Friday, October 17, 2003

Perfidious Propaganda and Bush’s Offensive

When you think about it, it’s not such a bad idea. Nefarious and foul, but logical. If you’re military brass and you want to influence the perception of the war back home, you just have the boys in uniform dash off a few letters to their hometown papers, saying all is just ducky in the trenches.

Problem: the boys are busy trying to stay alive. No problem, you just write their letters for them. One letter will do. Just write it, Xerox it, and order some of the guys to sign it. Or not; just mail it to their hometown paper, unsigned. Nobody’s the wiser back in the world, unless somebody catches on.

Now does that stink, or what?

Speaking of stinking, President Bush has a PR offensive going too:

Bush rejected criticism that progress is too slow in Iraq, saying Americans are not hearing the real story. "It's a lot better than you probably think," the president said, adding that people who have been in Iraq are stunned by the stories at home.

He said schools and hospitals are reopening, children are getting immunizations and water and electricity are coming back. "Life is getting better," he said. [Link]


Well sure we’re not hearing the real story. The Bush Administration and its Flying Monkeys of Perpetual War are throwing up a smoke screen, and in some cases using our troops to do it. Let’s hear the "Support the Troops" Republicans comment on that one, while they try to make peace-loving Americans feel un-American for our dissent against it.

The real story is that life still sucks in Iraq, and 70% of the work force is unemployed. And the job market is infested with corruption. If the kids are going back to school, great. They went to school before “coalition forces” attacked Iraq. I’d love to see what would result if you passed out paper and crayons in a Baghdad school, and asked the kids to draw pictures of what life has been like since last spring. Actually, I probably wouldn’t want to see that.

Thursday, October 16, 2003

Ministry of Truth

Orwellian Strategy Used to Sell the War

This column from today's SF Chronicle describes the uncanny similarities between the Bush administration's doublethink and that of Orwell's 1984. I truly believe that this could not be more serious. The powers that be are going to nefarious lengths to manipulate the way Americans think. This isn't rhetoric to posit a position, to persuade free thinking people to rally to a cause. It's lies and disinformation, to obfuscate and coerce through fear. It's brainwashing on an epic scale. And I don't buy it. Do you?

Euro, I row, we all row for Euro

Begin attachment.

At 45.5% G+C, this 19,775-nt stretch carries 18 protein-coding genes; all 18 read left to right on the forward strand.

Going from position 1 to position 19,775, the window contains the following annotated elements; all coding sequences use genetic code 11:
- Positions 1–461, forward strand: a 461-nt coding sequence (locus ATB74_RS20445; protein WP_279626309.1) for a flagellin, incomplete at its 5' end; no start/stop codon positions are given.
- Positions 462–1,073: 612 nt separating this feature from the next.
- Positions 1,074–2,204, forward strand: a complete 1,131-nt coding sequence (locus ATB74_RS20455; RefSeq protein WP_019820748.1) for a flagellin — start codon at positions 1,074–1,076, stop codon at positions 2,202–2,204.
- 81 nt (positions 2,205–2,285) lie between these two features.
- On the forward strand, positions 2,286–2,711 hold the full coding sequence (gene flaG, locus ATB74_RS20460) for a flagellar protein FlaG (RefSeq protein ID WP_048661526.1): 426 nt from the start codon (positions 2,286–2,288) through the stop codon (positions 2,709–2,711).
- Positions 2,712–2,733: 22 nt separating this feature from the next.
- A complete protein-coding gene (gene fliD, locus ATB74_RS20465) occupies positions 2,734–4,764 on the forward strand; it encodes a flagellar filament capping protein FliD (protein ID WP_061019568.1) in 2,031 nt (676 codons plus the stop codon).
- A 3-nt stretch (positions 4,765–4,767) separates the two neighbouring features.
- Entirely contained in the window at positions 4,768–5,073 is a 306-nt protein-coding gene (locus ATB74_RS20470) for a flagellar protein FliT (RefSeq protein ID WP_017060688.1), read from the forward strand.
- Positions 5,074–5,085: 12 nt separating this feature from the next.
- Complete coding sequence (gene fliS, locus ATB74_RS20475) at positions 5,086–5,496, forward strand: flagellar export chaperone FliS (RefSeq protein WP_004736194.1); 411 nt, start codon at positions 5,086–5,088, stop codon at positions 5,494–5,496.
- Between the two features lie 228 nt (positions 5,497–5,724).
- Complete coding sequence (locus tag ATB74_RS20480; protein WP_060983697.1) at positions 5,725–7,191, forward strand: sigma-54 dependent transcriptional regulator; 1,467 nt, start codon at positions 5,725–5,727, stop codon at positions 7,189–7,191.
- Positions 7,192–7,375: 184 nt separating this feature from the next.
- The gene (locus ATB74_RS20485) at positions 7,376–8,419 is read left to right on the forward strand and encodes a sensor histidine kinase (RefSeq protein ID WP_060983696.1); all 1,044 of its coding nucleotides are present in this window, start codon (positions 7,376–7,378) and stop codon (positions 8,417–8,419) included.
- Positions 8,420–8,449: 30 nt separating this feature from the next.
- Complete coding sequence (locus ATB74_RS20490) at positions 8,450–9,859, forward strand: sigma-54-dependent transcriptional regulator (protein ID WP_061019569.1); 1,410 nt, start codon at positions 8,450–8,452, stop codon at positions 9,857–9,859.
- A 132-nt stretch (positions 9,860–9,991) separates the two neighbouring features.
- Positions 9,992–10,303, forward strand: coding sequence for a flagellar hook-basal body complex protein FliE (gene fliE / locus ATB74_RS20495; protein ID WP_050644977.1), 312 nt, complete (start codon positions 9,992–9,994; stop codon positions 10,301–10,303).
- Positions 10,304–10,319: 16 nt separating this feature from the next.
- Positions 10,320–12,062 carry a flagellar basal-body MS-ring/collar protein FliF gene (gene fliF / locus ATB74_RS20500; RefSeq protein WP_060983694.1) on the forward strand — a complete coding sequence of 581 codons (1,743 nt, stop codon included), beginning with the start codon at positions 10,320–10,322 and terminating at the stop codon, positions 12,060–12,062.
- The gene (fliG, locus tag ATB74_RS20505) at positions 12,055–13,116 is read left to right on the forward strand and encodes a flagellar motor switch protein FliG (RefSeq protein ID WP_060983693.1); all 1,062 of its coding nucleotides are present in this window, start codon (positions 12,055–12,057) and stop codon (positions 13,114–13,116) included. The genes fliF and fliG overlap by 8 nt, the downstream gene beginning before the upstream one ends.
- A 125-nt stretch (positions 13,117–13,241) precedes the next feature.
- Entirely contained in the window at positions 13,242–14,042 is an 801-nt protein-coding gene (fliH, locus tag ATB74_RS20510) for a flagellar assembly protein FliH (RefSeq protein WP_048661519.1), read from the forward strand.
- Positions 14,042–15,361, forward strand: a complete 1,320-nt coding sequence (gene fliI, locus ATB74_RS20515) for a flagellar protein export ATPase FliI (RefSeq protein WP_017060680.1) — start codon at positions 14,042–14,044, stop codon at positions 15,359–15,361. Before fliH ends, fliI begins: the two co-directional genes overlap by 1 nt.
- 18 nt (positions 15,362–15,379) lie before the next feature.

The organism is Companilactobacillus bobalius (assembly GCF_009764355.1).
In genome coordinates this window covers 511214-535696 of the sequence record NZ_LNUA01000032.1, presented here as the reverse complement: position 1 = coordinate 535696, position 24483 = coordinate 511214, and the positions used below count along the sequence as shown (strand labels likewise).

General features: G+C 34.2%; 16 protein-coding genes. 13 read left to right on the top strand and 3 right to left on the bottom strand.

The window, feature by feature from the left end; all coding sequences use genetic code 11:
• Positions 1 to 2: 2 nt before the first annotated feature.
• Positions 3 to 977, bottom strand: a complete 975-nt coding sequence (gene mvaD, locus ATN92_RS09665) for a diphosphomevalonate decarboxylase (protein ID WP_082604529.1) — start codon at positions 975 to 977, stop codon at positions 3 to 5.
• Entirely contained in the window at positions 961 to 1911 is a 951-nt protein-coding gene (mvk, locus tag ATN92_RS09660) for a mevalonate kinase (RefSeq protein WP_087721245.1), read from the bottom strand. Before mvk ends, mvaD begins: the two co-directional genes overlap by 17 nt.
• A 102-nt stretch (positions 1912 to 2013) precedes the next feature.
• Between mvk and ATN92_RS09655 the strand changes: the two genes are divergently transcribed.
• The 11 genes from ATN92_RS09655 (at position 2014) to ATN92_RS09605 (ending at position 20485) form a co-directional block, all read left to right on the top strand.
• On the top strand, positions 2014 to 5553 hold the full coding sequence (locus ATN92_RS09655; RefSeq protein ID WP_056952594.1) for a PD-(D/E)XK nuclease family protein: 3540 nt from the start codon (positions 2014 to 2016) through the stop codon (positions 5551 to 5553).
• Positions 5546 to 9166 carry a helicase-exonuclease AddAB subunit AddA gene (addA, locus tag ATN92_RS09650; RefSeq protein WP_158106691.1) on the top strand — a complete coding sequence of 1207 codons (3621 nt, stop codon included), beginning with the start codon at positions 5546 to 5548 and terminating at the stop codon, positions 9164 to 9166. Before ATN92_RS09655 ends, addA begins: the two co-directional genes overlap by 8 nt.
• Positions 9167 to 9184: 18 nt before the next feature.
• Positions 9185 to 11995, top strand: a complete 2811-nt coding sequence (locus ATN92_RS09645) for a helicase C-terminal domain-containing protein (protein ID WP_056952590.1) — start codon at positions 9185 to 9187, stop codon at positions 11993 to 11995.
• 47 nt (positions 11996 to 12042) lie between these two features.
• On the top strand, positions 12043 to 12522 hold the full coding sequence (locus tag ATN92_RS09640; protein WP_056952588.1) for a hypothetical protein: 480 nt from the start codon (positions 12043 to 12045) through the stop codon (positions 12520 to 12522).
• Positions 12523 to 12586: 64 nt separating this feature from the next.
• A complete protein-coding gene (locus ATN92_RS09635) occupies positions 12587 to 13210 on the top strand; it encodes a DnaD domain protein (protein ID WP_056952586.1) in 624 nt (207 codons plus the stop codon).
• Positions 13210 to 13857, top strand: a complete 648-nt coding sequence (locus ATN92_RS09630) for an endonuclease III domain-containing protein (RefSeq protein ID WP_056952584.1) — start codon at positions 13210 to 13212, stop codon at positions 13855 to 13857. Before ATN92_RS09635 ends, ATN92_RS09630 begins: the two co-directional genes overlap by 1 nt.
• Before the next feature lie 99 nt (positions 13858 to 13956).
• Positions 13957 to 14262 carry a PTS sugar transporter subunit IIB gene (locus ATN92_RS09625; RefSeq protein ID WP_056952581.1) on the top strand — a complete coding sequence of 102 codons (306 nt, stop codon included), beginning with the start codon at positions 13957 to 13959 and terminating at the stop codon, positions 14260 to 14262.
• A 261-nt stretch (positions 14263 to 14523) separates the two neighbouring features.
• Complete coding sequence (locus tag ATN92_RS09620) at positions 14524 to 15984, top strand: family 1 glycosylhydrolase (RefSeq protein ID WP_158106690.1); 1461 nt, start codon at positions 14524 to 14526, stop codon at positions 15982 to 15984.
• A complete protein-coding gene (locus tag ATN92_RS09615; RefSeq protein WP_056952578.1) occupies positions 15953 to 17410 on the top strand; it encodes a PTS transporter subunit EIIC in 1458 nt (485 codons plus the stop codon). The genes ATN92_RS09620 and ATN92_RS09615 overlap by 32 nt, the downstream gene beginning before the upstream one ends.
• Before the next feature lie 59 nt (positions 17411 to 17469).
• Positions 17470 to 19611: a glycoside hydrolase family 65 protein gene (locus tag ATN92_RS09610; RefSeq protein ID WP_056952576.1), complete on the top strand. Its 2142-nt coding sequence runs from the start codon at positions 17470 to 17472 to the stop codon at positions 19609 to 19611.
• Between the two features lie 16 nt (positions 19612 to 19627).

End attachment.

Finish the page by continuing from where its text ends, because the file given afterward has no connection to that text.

So--a switch to the Euro is imminent, is it? Time to buy gold--or anything.

I couldn't resist

Turns out I'm not leaving on my little journey until the morning. (Something about too many beers watching my beloved Sox lose to the hated Yankees again.)
Soo-I get to point out the wildly disparate takes on today's Security Council resolution about Iraq by three nationally-syndicated newspapers. The Washington Post, the Washington Times (part owned by the Moonies, in case you didn't know), and the New York Times. Reading these three essays, simultaneously published about the same event, gives one a startling view of what is truth in our modern world, doesn't it?

Into the Void

I know that we're all going to miss Erik. I want it duly noted that I tried to get him to book his trip through Expedia or Priceline, but he's kinda frugal and insisted on using humanshields.com. No fault of mine.

I'll try to keep the blog alive while Erik's away. But as some of you know, I'm writing a book, and I have another blog called Metaphor. (Link in the left column.) So while Erik's away, if any of our readers want to take a shot at guest-blogging, it's cool with me. Like when Letterman got sick, right?

Just click my name on the left, and send your post in an e-mail.

See ya for a while

I'm going on a brief trip, not taking my Internet connection, and so will not be blogging for a while. (I know, I know, you're heartbroken.)
As a parting shot, I must observe this: The happy-happy reports that the US-sponsored resolution about Iraq was "unanimously passed" by the Security Council today are amazingly distorted. What really happened was that Colin Powell finally wore down the opposition by a water-torture of tiny alterations in the language until finally the opponents to the marginally-amended resolution gave approval. It wasn't a victory for the US, in the sense that we gained acceptance of our conduct, just that we conquered the opposition by diplomatic pestering.
The most telling part of the story is carried in the last paragraph of the WAPO article (WAPO will, I trust, in later editions explain this more fully), namely that none of the big countries, France, Germany, Russia, China, are going to contribute one whit--not a body, not a Euro, nothing--to help the US out of the quagmire Bush has created.

When I return to cyberspace I'll see if America has been told how Phyrric this victory is. Meanwhile, when a soldier is killed, it's still 10 to 1 it's an American, and when a dollar is spent, it's yours and mine.

Who Dathunkit

The war in Iraq has "swollen the ranks of Al Qaeda and galvanized the Islamic militant group's will." I seem to recall predictions to this effect, seem to recall they were drowned out by the Administration's jack-booted march to war.

Certainly this is but a baseless claim of a scorned predicter, a wild-eyed nay-sayer, a flower-bedecked peacenik. Who, besides such a misfit, would make such an assessment?